Six years ago this month I was spending my mornings taking off my pants, putting on a hospital gown and lying beneath the beam of a radiation machine. 26 times I felt the technicians pull me into place. 26 times the beast of a machine spun around me and delivered it’s invisible radiation. There was every emotion in the world under that machine, fear, hope and even a bit of laughter as I’d tell the tech some minor joke.
I remember one thing the most – my shoes.
I had a pair of brown slip-on shoes. They were more like slippers, but made for the office and guys like me who hate to tie shoe laces. In the dressing room I’d take off my shirt, pants and underwear, but I’d get to keep on my tee-shirt, socks, and was told to put my shoes back on for the walk to the machine. Stripped of all dignity, save for my fancy office shoes and a plain hospital gown.
Just before I’d get on the table in the treatment room, I’d have to surrender my shoes. They sat on the floor next to the table, waiting for the treatment to end.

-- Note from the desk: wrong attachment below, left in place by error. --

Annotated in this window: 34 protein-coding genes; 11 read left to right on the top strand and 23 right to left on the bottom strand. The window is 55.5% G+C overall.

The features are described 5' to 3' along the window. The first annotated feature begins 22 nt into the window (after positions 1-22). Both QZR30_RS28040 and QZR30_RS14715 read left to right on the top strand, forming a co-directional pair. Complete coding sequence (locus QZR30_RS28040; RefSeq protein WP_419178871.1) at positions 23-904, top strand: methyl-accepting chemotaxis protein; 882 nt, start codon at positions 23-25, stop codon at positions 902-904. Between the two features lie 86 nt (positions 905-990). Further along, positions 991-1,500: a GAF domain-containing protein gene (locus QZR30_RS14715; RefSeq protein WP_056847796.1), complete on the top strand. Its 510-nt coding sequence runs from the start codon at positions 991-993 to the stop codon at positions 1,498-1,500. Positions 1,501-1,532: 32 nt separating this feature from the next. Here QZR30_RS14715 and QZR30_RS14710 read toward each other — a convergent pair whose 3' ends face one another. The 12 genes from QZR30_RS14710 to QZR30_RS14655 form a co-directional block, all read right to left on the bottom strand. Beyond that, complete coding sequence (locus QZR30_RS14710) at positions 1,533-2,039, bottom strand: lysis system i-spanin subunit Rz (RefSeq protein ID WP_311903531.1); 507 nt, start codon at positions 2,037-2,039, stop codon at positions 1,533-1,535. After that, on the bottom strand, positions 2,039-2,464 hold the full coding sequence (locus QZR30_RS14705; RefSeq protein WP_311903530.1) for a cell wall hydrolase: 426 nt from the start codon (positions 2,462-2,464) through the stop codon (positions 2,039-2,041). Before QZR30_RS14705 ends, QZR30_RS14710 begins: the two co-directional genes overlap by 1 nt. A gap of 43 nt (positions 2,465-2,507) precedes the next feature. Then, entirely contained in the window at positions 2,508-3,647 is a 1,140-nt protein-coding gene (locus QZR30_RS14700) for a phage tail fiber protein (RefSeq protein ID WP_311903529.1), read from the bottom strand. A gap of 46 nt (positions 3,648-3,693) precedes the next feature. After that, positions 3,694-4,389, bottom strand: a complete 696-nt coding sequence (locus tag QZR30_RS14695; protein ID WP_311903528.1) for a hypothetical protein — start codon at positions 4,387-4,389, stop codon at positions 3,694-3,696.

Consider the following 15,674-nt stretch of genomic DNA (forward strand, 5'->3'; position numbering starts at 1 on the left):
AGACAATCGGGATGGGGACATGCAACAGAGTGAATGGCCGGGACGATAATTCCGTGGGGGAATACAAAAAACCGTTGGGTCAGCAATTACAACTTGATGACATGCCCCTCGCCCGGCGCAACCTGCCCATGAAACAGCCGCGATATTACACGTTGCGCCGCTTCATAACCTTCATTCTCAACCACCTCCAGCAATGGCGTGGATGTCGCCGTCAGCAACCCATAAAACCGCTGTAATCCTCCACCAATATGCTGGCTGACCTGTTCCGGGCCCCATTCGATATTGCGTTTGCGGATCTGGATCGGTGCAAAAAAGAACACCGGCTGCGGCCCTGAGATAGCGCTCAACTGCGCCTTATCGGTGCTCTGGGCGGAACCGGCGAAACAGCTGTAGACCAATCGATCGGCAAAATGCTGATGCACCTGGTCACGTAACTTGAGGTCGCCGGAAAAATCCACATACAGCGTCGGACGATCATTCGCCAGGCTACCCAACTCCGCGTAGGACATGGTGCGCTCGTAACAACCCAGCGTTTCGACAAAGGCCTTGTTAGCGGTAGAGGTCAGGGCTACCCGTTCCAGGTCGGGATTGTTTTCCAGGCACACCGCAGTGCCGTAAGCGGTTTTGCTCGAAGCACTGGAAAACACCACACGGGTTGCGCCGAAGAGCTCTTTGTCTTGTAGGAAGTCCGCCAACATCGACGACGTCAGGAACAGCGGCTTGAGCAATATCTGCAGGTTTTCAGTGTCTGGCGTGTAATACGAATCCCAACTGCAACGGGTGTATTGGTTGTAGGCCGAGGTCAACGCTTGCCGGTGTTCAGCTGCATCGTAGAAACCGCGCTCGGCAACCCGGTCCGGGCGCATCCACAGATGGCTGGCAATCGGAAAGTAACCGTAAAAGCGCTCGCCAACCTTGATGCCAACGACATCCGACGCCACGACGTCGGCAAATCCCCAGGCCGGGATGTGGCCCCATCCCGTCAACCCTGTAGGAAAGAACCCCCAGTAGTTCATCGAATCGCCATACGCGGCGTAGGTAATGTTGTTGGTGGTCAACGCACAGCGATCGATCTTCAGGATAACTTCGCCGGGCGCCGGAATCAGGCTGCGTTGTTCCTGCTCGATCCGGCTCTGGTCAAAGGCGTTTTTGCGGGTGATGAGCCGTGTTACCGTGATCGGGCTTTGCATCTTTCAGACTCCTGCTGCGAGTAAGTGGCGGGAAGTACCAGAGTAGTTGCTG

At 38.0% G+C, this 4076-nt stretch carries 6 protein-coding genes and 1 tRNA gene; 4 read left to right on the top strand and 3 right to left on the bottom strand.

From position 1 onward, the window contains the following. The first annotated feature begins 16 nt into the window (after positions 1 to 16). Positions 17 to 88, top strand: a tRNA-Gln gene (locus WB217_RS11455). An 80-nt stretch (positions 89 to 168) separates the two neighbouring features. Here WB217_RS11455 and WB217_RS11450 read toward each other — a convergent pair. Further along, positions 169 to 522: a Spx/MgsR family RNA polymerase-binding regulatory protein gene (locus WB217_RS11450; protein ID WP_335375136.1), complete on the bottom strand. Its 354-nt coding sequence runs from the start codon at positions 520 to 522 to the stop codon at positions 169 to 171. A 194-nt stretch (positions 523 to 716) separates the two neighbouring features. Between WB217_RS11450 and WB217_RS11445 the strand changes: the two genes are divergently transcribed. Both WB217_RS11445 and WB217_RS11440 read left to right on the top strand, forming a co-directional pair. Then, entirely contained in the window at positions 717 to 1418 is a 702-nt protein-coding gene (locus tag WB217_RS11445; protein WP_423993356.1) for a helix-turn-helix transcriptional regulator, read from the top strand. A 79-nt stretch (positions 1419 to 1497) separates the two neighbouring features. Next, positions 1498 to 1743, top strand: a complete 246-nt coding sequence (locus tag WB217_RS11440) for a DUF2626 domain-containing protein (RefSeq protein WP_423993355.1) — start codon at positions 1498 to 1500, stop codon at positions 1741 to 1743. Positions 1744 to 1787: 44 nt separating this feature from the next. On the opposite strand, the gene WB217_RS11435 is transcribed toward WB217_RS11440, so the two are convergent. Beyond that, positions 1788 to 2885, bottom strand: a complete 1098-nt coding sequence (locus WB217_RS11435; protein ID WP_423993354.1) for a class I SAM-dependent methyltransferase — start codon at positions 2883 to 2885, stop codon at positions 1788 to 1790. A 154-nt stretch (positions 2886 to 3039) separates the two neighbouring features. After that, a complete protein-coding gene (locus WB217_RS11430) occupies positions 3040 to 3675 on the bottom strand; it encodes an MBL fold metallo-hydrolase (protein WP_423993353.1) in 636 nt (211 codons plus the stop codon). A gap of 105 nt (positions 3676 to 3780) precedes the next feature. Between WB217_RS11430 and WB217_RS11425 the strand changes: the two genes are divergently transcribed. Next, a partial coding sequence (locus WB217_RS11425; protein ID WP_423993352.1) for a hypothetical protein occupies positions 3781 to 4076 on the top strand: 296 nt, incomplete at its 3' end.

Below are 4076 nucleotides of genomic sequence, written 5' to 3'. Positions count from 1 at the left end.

Technicians would push and pull my body until it lined up with the laser beams shooting out the walls and ceiling. Then with my gown pulled up, I lie half exposed to the world as the techs retreated to the control room and the noise of the machine drowned out the 80’s rock and roll music they thought I’d like.
5 minutes became 10 and then an entirety as my mind drifted to that place of no thought where I held my body rigid and my emotions at bay. Life seemed to just drain away as I looked up at the whirling machine and the clouds painted on the ceiling.
When the machine retreated and the music again fell in my ear I sensed a person next to me pulling my gown down to cover my nakedness. Gentle words were spoken and strong hands pulled me up to a sitting position.
“Let me do the work.”
“Take your time.”
Were the words I most remember before my eyes could shed the mist of the distant land where my mind had been. The first vision I most recall was of the floor,
and the shoes waiting to walk me home.
Till next time,